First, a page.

Friday, March 13, 2015

Sugar Glider Safe Fruits And Veggies

Bamboo Shoots
Beet Greens
Broccoli (Spears & Sprouts)
Brussels Sprouts
Cabbage (Green & Red)
Collard Greens
Corn (yellow)
Dandelion Greens
Ginger Root
Green Beans (Snap Beans)
Spaghetti Squash
Sweet Potato
Turnip Greens
Peppers (Sweet)

Honeydew Melon
Passion Fuit (Purple)
Prickly Pear

Monday, October 14, 2013

Sugar Glider Checklist

If you are getting your first sugar gliders, these are the basic supplies you need to have before you bring them home:

  • Cage that is at least 24''W x 24''L  x 36''H, preferably larger.  Bar spacing should be no more than 1/2 inch.  The doors should have some type of lock to prevent escapes; if the doors slide up use clips to secure them.  A slide out pan in the bottom is a huge plus, it is so much easier to clean.
  • Travel carrier/bonding pouch-great for bringing your gliders home or to vet visits.  
  • Safe wheel.  Avoid wire hamster wheels, they can break feet and tails.  Wodent wheels were once a popular choice, but build up urine and feces inside quickly due to the enclosed design.  The best choices are Raptor wheels, Stealth wheels, or Custom cruisers.
  • Toys- the more the merrier!  Foraging toys are a favorite for most gliders, hide treats and food in them for added fun.  Toys that make noise are also great.
  • Sleeping pouch made of fleece.  Other materials can unravel and threads will get caught around feet, so stick to fleece.  Make sure the pouch is double layered with all seams on the inside!
  • Food dish- one that is hard to tip over preferably.
  • Water bottle- 8 oz. or larger, make sure it doesn't drip.  It's a good idea to have more than one.
  • Nail clippers/file- when your gliders' nails start to get caught in their pouch it's time for a trim.
  • Food- this is a whole subject on its own, refer to our past post here for diet choices.

Now that you have the basics, there are a few extra supplies I recommend that aren't quite necessary but still nice to have.
  • Treats!  Give in moderation.
  • Bedding for the cage bottom, you can leave this out if you wish but it is easier to clean with it.  Carefresh, fleece, or newspaper work well.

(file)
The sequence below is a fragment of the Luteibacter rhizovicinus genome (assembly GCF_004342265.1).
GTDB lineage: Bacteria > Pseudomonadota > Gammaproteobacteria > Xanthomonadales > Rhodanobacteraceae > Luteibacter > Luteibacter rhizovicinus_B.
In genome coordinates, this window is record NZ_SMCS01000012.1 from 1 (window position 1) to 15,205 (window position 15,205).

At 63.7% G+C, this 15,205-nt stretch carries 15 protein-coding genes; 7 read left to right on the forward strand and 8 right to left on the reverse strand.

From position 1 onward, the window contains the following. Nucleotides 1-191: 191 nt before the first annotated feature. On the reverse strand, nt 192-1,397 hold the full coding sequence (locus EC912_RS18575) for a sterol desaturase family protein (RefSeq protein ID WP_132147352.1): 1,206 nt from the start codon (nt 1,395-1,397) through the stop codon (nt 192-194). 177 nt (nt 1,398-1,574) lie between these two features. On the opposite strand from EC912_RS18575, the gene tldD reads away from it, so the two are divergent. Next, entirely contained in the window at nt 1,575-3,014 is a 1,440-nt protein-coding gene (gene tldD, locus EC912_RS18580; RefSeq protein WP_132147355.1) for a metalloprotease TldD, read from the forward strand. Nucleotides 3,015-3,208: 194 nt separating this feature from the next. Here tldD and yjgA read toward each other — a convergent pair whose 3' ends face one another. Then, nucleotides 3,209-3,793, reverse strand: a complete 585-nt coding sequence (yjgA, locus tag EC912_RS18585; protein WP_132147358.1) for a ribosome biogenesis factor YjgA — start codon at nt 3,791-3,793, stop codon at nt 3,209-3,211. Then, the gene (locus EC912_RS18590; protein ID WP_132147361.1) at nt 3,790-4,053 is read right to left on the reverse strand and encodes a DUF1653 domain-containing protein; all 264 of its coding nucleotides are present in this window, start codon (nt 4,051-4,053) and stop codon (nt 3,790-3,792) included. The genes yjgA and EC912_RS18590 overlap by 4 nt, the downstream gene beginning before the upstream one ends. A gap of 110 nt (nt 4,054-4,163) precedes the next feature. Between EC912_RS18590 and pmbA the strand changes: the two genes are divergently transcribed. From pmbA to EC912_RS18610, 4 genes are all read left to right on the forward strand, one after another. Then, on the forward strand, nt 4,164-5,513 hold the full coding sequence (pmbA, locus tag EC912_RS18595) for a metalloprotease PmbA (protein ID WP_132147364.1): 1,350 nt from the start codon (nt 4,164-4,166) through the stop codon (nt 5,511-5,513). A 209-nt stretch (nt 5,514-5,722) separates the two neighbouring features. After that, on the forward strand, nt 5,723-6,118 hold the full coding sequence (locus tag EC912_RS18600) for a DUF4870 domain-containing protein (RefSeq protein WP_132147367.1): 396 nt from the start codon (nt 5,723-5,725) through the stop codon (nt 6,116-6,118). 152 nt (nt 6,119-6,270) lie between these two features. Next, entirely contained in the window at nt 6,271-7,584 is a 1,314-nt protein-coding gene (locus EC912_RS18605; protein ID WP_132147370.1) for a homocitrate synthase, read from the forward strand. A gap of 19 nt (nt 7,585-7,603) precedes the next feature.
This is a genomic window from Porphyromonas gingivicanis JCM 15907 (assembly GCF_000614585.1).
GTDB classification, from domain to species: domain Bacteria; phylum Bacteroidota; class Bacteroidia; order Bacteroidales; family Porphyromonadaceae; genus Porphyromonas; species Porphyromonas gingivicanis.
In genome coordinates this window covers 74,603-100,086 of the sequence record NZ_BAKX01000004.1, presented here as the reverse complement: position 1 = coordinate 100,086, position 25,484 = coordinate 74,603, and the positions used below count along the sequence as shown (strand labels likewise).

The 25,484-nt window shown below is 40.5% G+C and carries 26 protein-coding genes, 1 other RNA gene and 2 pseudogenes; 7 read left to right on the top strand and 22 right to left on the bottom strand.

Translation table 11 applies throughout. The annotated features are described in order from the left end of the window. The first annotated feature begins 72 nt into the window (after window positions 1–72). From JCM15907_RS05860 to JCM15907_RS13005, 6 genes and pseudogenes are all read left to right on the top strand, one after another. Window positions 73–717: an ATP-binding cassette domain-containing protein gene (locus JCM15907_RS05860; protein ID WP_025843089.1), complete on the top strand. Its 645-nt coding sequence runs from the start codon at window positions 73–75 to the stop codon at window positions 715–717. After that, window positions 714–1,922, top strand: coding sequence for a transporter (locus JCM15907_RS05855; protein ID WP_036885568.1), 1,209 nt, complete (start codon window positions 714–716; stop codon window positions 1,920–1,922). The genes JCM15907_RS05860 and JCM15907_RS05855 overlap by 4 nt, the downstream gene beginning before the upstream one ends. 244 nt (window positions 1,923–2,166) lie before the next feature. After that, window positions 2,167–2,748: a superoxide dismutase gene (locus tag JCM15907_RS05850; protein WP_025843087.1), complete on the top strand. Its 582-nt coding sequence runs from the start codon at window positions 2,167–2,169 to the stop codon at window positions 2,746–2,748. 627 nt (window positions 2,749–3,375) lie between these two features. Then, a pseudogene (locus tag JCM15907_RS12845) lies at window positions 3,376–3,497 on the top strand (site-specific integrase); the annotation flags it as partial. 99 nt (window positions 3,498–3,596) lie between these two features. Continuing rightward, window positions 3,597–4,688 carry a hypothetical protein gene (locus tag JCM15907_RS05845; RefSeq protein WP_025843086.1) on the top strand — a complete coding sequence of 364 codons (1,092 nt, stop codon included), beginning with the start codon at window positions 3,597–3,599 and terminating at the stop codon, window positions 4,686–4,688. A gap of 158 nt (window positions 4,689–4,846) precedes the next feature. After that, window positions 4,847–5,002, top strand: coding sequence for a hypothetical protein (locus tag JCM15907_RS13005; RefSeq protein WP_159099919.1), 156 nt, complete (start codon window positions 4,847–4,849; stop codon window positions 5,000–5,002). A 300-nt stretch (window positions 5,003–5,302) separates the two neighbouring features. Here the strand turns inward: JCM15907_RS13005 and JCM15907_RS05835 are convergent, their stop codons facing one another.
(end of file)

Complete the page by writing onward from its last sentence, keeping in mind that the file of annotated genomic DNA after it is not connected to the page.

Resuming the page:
• Glider Kitchen- you can make your own out of an old tupperware container, just cut a hole in the side (big enough for the gliders to get in and out) don't forget to sand the edges of the cut if they are rough.  Putting your gliders' food inside the 'kitchen' will minimize messes.
  • Tent- great to play and bond in so gliders can't get lost in other parts of the house.

Thursday, October 3, 2013

What A Good Diet Will Do For Your Glider

You may be questioning whether it's worth it to go with one of the good diets I listed on my past post (hereor settle for the easy, but less healthy, option of pellets.

Below are before and after photos of a rescued glider we took in a while ago that was eating a diet of mainly pellets in her last home.  As you can see in the first photo, she was completely stained brown with very cracked fur.  After taking her in we switched her to the HPW diet and she has greatly improved.  Her staining has completely faded and the cracks are starting to go away.  She's had increased energy and overall seems like a much healthier glider.

I think the photos speak for themselves.  A good diet makes a huge difference!



Wednesday, September 11, 2013

What To Look For In A Breeder

A responsible breeder...

  • Is willing to show you their breeding facility, and the parents of the animal you are buying.   Their cages should be clean and their breeders should be handleable.  
  • Keeps lineage on their animals.
  • Feeds a healthy diet and has appropriately sized cages.
  • Educates buyers on correct care requirements, and answers any questions buyers have.